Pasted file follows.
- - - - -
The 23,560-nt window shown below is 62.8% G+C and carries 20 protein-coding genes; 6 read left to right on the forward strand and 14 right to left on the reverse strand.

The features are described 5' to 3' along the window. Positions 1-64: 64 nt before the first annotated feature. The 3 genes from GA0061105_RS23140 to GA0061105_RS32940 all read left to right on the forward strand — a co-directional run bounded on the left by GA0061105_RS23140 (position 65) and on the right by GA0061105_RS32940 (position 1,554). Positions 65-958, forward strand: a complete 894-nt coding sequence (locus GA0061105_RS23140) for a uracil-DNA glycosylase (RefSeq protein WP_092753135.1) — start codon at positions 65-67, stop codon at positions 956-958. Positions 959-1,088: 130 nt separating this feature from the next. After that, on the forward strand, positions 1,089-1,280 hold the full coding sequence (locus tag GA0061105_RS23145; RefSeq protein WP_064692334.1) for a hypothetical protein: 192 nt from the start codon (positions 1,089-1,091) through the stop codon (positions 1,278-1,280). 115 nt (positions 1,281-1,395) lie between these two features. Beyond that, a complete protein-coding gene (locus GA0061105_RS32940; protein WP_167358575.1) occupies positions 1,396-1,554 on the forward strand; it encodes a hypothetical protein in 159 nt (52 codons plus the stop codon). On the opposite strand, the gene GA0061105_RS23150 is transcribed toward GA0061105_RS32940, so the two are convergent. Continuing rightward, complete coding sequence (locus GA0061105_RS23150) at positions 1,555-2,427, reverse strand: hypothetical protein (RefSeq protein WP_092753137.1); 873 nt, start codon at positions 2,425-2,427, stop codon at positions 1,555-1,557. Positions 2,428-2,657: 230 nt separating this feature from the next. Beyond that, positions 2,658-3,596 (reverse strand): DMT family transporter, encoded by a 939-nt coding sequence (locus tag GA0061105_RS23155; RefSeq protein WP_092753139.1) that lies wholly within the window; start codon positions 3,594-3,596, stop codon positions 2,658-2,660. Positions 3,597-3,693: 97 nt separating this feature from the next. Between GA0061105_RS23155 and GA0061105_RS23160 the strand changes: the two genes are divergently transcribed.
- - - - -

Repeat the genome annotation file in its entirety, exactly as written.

The 23,560-nt window shown below is 62.8% G+C and carries 20 protein-coding genes; 6 read left to right on the forward strand and 14 right to left on the reverse strand.

The features are described 5' to 3' along the window. Positions 1-64: 64 nt before the first annotated feature. The 3 genes from GA0061105_RS23140 to GA0061105_RS32940 all read left to right on the forward strand — a co-directional run bounded on the left by GA0061105_RS23140 (position 65) and on the right by GA0061105_RS32940 (position 1,554). Positions 65-958, forward strand: a complete 894-nt coding sequence (locus GA0061105_RS23140) for a uracil-DNA glycosylase (RefSeq protein WP_092753135.1) — start codon at positions 65-67, stop codon at positions 956-958. Positions 959-1,088: 130 nt separating this feature from the next. After that, on the forward strand, positions 1,089-1,280 hold the full coding sequence (locus tag GA0061105_RS23145; RefSeq protein WP_064692334.1) for a hypothetical protein: 192 nt from the start codon (positions 1,089-1,091) through the stop codon (positions 1,278-1,280). 115 nt (positions 1,281-1,395) lie between these two features. Beyond that, a complete protein-coding gene (locus GA0061105_RS32940; protein WP_167358575.1) occupies positions 1,396-1,554 on the forward strand; it encodes a hypothetical protein in 159 nt (52 codons plus the stop codon). On the opposite strand, the gene GA0061105_RS23150 is transcribed toward GA0061105_RS32940, so the two are convergent. Continuing rightward, complete coding sequence (locus GA0061105_RS23150) at positions 1,555-2,427, reverse strand: hypothetical protein (RefSeq protein WP_092753137.1); 873 nt, start codon at positions 2,425-2,427, stop codon at positions 1,555-1,557. Positions 2,428-2,657: 230 nt separating this feature from the next. Beyond that, positions 2,658-3,596 (reverse strand): DMT family transporter, encoded by a 939-nt coding sequence (locus tag GA0061105_RS23155; RefSeq protein WP_092753139.1) that lies wholly within the window; start codon positions 3,594-3,596, stop codon positions 2,658-2,660. Positions 3,597-3,693: 97 nt separating this feature from the next. Between GA0061105_RS23155 and GA0061105_RS23160 the strand changes: the two genes are divergently transcribed.